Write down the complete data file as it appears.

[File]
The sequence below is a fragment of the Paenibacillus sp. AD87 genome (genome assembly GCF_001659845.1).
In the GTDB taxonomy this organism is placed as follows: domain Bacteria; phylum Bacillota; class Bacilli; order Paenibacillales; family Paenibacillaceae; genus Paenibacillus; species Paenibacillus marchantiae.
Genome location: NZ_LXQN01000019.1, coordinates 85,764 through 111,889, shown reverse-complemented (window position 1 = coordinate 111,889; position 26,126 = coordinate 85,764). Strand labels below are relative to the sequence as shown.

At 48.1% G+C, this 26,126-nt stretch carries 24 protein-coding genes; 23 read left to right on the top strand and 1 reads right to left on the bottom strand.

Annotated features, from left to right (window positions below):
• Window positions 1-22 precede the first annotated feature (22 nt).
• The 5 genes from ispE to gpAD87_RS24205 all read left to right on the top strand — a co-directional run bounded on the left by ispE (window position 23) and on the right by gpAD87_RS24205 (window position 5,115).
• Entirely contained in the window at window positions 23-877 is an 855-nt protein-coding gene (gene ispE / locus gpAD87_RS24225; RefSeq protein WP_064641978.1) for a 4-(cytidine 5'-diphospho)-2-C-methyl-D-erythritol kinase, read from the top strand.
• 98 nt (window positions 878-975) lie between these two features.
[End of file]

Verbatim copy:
The sequence below is a fragment of the Paenibacillus sp. AD87 genome (genome assembly GCF_001659845.1).
In the GTDB taxonomy this organism is placed as follows: domain Bacteria; phylum Bacillota; class Bacilli; order Paenibacillales; family Paenibacillaceae; genus Paenibacillus; species Paenibacillus marchantiae.
Genome location: NZ_LXQN01000019.1, coordinates 85,764 through 111,889, shown reverse-complemented (window position 1 = coordinate 111,889; position 26,126 = coordinate 85,764). Strand labels below are relative to the sequence as shown.

At 48.1% G+C, this 26,126-nt stretch carries 24 protein-coding genes; 23 read left to right on the top strand and 1 reads right to left on the bottom strand.

Annotated features, from left to right (window positions below):
• Window positions 1-22 precede the first annotated feature (22 nt).
• The 5 genes from ispE to gpAD87_RS24205 all read left to right on the top strand — a co-directional run bounded on the left by ispE (window position 23) and on the right by gpAD87_RS24205 (window position 5,115).
• Entirely contained in the window at window positions 23-877 is an 855-nt protein-coding gene (gene ispE / locus gpAD87_RS24225; RefSeq protein WP_064641978.1) for a 4-(cytidine 5'-diphospho)-2-C-methyl-D-erythritol kinase, read from the top strand.
• 98 nt (window positions 878-975) lie between these two features.